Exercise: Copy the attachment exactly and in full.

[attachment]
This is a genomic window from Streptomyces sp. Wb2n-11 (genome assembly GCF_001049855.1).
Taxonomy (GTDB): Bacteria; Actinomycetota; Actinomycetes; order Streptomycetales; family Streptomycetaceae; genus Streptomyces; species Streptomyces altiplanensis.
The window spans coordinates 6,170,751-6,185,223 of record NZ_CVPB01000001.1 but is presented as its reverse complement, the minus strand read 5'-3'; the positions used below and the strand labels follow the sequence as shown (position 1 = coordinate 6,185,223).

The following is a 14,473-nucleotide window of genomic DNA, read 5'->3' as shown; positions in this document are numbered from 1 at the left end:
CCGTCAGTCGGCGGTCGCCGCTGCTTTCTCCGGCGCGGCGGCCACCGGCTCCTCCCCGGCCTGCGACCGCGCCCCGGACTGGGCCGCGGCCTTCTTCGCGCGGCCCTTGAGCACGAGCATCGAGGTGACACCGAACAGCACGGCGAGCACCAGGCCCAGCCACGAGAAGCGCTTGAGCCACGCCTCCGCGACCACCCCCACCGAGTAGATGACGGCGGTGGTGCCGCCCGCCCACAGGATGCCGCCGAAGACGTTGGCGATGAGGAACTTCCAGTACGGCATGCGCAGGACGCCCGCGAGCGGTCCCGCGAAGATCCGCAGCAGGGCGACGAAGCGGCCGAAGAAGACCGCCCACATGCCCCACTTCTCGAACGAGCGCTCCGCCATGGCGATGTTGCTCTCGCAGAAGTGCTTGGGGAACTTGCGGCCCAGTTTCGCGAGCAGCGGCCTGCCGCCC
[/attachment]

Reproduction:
This is a genomic window from Streptomyces sp. Wb2n-11 (genome assembly GCF_001049855.1).
Taxonomy (GTDB): Bacteria; Actinomycetota; Actinomycetes; order Streptomycetales; family Streptomycetaceae; genus Streptomyces; species Streptomyces altiplanensis.
The window spans coordinates 6,170,751-6,185,223 of record NZ_CVPB01000001.1 but is presented as its reverse complement, the minus strand read 5'-3'; the positions used below and the strand labels follow the sequence as shown (position 1 = coordinate 6,185,223).

The following is a 14,473-nucleotide window of genomic DNA, read 5'->3' as shown; positions in this document are numbered from 1 at the left end:
CCGTCAGTCGGCGGTCGCCGCTGCTTTCTCCGGCGCGGCGGCCACCGGCTCCTCCCCGGCCTGCGACCGCGCCCCGGACTGGGCCGCGGCCTTCTTCGCGCGGCCCTTGAGCACGAGCATCGAGGTGACACCGAACAGCACGGCGAGCACCAGGCCCAGCCACGAGAAGCGCTTGAGCCACGCCTCCGCGACCACCCCCACCGAGTAGATGACGGCGGTGGTGCCGCCCGCCCACAGGATGCCGCCGAAGACGTTGGCGATGAGGAACTTCCAGTACGGCATGCGCAGGACGCCCGCGAGCGGTCCCGCGAAGATCCGCAGCAGGGCGACGAAGCGGCCGAAGAAGACCGCCCACATGCCCCACTTCTCGAACGAGCGCTCCGCCATGGCGATGTTGCTCTCGCAGAAGTGCTTGGGGAACTTGCGGCCCAGTTTCGCGAGCAGCGGCCTGCCGCCC